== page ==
31

If the entire views access the same model in an app, I think the Singleton pattern is enough. Am I right?

For example, if MainView and ChildView access the same model(e.g. AppSetting) like below, I cannot find any reason to use EnvironmentObject instead of the Singleton pattern. Is there any problem if I use like this? If it is okay, then when I should use EnvironmentObject instead of the Singleton pattern?

class AppSetting: ObservableObject {
    static let shared = AppSetting()
    private init() {}

    @Published var userName: String = "StackOverflow"
}
struct MainView: View {
    @ObservedObject private var appSetting = AppSetting.shared

    var body: some View {
        Text(appSetting.userName)
    }
}
struct ChildView: View {
    @ObservedObject private var appSetting = AppSetting.shared

    var body: some View {
        Text(appSetting.userName)
    }
}

Thanks in advance.

1
  • The only problem is that you made it available for every type/function in your application.
    – Tony
    Jul 22 '20 at 16:37
16

You are correct there is no reason in this case to use an EnvironmentObject. Apple even encourages to make no excessive use of EnvironmentObjects.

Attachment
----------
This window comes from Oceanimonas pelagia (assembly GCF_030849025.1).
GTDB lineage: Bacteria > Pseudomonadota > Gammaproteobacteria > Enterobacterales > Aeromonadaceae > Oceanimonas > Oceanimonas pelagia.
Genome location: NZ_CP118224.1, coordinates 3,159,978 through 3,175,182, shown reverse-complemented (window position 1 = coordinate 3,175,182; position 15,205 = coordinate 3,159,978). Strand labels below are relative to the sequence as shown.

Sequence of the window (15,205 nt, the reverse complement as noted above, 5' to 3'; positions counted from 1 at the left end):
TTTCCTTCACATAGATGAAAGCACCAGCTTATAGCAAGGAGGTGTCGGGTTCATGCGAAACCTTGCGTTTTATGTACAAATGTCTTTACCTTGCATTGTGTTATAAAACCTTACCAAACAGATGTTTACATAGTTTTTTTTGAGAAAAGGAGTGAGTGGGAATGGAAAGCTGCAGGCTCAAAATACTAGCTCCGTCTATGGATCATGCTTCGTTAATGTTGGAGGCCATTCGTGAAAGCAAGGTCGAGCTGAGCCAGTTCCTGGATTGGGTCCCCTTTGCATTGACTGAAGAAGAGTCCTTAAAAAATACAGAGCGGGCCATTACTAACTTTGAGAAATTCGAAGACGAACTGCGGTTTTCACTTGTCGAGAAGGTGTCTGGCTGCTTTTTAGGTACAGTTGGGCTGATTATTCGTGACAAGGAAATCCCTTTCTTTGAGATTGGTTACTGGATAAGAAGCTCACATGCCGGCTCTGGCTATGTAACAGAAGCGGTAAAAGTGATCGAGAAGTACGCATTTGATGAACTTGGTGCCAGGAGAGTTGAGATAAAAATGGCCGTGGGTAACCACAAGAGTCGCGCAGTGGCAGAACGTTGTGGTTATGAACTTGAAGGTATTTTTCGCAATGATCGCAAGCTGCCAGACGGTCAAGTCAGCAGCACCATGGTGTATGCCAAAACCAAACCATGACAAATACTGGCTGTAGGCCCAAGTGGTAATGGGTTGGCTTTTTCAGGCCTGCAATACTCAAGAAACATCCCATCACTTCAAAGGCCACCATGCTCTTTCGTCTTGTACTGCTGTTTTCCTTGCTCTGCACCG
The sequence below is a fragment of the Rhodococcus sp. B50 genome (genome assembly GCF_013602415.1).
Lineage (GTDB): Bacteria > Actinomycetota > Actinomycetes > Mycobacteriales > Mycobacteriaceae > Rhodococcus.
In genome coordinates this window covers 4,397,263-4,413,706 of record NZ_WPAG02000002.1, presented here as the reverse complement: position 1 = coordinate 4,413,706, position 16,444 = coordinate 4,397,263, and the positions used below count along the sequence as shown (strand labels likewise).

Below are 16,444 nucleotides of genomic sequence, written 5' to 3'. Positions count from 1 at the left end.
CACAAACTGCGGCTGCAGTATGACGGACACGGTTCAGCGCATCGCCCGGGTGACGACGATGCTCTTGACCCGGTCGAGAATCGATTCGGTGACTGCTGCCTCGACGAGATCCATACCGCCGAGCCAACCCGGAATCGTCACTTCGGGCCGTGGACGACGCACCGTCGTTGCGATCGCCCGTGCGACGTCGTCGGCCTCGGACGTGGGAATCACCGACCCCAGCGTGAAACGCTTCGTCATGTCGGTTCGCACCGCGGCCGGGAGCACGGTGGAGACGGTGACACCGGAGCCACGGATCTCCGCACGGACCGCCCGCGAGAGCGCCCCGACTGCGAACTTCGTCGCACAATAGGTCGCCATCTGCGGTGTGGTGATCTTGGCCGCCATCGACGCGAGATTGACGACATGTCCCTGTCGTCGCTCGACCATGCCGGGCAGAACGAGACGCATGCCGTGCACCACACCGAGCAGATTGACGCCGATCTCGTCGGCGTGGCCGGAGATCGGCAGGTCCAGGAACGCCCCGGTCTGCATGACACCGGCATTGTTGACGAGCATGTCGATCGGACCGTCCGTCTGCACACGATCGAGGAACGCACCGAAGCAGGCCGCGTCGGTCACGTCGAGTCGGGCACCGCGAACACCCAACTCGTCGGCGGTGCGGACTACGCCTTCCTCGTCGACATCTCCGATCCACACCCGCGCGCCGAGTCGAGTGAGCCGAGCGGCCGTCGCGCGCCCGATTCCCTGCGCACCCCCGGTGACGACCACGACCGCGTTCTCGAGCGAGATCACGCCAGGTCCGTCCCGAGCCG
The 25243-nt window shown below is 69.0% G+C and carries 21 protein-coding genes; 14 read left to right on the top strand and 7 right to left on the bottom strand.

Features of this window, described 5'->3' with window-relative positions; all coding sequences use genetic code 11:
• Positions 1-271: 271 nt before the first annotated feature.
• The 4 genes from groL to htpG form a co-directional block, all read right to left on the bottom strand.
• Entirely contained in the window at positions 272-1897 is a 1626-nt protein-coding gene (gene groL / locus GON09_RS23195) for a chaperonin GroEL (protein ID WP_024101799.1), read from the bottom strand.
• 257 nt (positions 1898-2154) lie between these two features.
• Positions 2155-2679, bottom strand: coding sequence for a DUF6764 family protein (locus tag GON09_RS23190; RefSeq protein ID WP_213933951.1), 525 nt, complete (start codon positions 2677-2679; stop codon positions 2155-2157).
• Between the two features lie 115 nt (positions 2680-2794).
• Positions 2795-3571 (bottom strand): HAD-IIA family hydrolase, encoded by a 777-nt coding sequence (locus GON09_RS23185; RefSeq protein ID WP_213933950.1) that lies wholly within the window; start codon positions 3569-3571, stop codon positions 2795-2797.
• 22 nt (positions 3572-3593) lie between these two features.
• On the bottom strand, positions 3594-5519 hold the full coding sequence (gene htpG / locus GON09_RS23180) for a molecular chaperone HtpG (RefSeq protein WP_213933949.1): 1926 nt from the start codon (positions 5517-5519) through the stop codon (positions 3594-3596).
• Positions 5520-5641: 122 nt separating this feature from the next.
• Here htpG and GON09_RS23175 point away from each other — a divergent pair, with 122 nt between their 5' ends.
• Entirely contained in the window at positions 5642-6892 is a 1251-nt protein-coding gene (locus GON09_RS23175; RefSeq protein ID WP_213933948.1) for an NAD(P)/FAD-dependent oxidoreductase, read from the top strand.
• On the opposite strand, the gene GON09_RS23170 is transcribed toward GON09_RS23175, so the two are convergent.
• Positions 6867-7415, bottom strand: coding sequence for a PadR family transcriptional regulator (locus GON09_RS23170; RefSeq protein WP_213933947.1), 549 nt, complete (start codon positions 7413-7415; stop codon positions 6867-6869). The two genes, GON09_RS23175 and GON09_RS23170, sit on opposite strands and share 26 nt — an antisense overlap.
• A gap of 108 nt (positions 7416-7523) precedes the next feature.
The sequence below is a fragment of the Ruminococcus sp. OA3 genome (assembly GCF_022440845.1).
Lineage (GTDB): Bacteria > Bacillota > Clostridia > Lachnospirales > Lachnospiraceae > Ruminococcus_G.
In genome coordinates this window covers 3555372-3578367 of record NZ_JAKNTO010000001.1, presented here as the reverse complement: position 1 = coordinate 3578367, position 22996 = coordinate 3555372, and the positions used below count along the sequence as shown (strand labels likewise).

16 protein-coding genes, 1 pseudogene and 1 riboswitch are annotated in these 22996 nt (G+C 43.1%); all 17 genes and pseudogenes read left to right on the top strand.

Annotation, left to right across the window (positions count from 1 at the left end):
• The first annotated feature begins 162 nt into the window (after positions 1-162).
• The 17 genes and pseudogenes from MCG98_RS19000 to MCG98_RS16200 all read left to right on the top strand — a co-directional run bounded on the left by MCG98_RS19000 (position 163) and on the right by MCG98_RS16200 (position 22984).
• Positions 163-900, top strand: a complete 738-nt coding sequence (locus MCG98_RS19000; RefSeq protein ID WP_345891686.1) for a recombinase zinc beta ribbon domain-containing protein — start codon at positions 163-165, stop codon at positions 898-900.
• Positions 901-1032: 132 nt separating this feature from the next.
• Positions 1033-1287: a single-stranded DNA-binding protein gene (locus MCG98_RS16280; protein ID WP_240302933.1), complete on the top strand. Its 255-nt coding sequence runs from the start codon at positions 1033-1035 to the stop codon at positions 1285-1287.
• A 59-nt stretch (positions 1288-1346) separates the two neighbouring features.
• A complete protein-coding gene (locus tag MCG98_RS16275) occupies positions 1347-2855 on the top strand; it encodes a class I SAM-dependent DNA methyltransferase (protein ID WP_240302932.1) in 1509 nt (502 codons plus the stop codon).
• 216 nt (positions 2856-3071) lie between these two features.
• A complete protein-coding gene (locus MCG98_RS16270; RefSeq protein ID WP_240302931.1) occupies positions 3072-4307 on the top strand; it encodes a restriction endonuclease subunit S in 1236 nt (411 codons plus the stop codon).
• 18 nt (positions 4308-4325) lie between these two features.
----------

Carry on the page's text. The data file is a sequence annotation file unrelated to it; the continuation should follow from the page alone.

Nevertheless an EnvironmentObject can be great too, if you use an object in many views, because then you don't have to pass it from View A to B, from B to C and so on.

Often you find yourself in a situation where even @State and @Binding will be enough to share and update data in a view and between two views.

0

I think when your app supports multiple windows via Scene (example Document based apps) maybe the singleton is not a solution and the EnvironmentObject is better. Example you want to share selectedColor. When you use a singleton, the selectedColor will be same in entire app, in every scene (in every view in window). But if you want to use separated settings the EnvironmentObject is convenient.

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